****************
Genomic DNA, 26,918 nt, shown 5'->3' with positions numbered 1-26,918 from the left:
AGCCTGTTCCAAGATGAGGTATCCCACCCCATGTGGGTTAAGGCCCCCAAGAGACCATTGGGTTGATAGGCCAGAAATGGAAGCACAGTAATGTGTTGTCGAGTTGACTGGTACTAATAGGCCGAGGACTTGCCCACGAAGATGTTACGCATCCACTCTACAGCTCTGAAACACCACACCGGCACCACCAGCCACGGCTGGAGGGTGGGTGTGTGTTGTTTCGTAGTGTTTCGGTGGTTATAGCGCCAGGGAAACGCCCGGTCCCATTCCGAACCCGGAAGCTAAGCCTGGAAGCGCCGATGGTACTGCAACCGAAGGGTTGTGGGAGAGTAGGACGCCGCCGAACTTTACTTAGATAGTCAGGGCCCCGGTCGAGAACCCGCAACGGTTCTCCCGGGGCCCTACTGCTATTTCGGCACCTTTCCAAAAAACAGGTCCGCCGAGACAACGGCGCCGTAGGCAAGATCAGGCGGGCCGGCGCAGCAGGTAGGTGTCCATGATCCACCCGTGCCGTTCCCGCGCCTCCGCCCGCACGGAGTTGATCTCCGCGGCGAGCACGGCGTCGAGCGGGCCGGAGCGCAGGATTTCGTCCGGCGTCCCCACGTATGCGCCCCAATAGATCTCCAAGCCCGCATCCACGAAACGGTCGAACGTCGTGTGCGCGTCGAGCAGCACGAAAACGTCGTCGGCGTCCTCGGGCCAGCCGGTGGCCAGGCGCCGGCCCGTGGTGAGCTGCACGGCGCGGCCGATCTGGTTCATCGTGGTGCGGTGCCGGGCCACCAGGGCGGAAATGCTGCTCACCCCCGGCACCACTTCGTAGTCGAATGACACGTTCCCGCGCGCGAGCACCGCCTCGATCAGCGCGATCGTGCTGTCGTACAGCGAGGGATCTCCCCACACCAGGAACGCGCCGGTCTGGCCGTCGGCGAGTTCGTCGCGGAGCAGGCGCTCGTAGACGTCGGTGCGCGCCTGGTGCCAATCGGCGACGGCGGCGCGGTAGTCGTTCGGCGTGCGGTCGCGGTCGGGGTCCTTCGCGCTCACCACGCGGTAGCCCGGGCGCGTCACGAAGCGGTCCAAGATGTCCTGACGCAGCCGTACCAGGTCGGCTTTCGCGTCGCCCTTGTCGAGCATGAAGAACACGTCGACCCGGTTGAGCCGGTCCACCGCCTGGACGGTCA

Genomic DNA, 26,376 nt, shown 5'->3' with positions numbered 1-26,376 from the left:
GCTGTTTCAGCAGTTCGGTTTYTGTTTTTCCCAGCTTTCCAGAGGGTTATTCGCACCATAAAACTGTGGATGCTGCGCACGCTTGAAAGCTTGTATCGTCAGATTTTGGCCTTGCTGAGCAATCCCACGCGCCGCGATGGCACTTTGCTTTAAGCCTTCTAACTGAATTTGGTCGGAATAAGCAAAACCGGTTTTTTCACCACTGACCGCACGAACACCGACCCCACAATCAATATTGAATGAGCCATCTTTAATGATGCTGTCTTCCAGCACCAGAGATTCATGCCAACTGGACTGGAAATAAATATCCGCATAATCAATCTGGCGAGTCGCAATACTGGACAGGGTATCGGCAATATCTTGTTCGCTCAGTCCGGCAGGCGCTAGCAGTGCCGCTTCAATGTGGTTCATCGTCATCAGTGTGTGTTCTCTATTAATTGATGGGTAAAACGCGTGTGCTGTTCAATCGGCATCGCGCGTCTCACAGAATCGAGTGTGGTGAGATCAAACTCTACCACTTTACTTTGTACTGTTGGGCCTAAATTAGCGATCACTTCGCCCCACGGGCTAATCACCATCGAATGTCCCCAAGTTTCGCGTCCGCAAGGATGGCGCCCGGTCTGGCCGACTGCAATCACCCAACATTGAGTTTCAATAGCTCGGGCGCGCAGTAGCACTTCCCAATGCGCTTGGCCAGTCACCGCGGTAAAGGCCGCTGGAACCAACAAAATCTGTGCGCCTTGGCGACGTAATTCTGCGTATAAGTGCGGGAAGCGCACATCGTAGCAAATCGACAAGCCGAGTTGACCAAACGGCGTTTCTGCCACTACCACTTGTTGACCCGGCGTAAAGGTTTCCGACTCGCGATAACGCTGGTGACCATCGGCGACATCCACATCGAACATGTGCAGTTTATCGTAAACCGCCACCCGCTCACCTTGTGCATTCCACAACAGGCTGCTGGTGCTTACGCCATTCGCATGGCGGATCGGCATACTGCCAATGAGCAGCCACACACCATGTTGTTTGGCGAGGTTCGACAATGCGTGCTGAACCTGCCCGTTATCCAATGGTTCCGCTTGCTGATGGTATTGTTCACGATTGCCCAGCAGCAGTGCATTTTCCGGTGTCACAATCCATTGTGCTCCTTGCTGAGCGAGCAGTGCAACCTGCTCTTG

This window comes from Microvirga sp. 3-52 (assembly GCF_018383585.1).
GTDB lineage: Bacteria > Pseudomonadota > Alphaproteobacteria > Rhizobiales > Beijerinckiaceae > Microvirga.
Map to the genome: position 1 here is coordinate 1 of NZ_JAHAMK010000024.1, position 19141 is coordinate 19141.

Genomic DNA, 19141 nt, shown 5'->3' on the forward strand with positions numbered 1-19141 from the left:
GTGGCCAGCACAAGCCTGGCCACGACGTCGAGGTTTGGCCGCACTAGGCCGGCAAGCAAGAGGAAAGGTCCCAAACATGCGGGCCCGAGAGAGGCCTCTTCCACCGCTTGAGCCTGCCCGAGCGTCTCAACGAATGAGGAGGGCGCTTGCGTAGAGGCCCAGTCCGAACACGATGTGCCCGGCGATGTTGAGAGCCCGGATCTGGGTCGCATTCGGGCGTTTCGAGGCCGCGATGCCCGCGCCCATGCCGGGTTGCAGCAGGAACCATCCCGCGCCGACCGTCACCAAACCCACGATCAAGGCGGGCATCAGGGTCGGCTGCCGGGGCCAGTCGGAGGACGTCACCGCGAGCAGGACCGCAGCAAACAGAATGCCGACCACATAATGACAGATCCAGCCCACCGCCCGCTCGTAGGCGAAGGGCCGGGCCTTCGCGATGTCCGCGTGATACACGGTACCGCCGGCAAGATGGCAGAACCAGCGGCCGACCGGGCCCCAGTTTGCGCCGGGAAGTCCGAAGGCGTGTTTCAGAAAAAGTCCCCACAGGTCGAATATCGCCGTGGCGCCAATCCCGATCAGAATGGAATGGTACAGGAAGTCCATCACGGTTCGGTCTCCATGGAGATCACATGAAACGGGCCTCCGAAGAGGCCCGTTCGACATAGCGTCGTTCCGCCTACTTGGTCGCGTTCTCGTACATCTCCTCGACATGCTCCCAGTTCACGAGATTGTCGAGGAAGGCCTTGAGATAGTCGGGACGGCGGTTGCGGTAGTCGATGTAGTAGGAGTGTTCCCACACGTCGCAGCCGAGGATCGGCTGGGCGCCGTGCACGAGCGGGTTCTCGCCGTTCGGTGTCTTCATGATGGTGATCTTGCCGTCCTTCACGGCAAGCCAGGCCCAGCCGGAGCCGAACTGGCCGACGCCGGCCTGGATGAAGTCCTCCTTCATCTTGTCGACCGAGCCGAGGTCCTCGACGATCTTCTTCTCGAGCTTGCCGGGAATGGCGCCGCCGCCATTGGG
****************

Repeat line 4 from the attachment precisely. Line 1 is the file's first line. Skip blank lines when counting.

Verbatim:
GCTGTTTCAGCAGTTCGGTTTYTGTTTTTCCCAGCTTTCCAGAGGGTTATTCGCACCATAAAACTGTGGATGCTGCGCACGCTTGAAAGCTTGTATCGTCAGATTTTGGCCTTGCTGAGCAATCCCACGCGCCGCGATGGCACTTTGCTTTAAGCCTTCTAACTGAATTTGGTCGGAATAAGCAAAACCGGTTTTTTCACCACTGACCGCACGAACACCGACCCCACAATCAATATTGAATGAGCCATCTTTAATGATGCTGTCTTCCAGCACCAGAGATTCATGCCAACTGGACTGGAAATAAATATCCGCATAATCAATCTGGCGAGTCGCAATACTGGACAGGGTATCGGCAATATCTTGTTCGCTCAGTCCGGCAGGCGCTAGCAGTGCCGCTTCAATGTGGTTCATCGTCATCAGTGTGTGTTCTCTATTAATTGATGGGTAAAACGCGTGTGCTGTTCAATCGGCATCGCGCGTCTCACAGAATCGAGTGTGGTGAGATCAAACTCTACCACTTTACTTTGTACTGTTGGGCCTAAATTAGCGATCACTTCGCCCCACGGGCTAATCACCATCGAATGTCCCCAAGTTTCGCGTCCGCAAGGATGGCGCCCGGTCTGGCCGACTGCAATCACCCAACATTGAGTTTCAATAGCTCGGGCGCGCAGTAGCACTTCCCAATGCGCTTGGCCAGTCACCGCGGTAAAGGCCGCTGGAACCAACAAAATCTGTGCGCCTTGGCGACGTAATTCTGCGTATAAGTGCGGGAAGCGCACATCGTAGCAAATCGACAAGCCGAGTTGACCAAACGGCGTTTCTGCCACTACCACTTGTTGACCCGGCGTAAAGGTTTCCGACTCGCGATAACGCTGGTGACCATCGGCGACATCCACATCGAACATGTGCAGTTTATCGTAAACCGCCACCCGCTCACCTTGTGCATTCCACAACAGGCTGCTGGTGCTTACGCCATTCGCATGGCGGATCGGCATACTGCCAATGAGCAGCCACACACCATGTTGTTTGGCGAGGTTCGACAATGCGTGCTGAACCTGCCCGTTATCCAATGGTTCCGCTTGCTGATGGTATTGTTCACGATTGCCCAGCAGCAGTGCATTTTCCGGTGTCACAATCCATTGTGCTCCTTGCTGAGCGAGCAGTGCAACCTGCTCTTG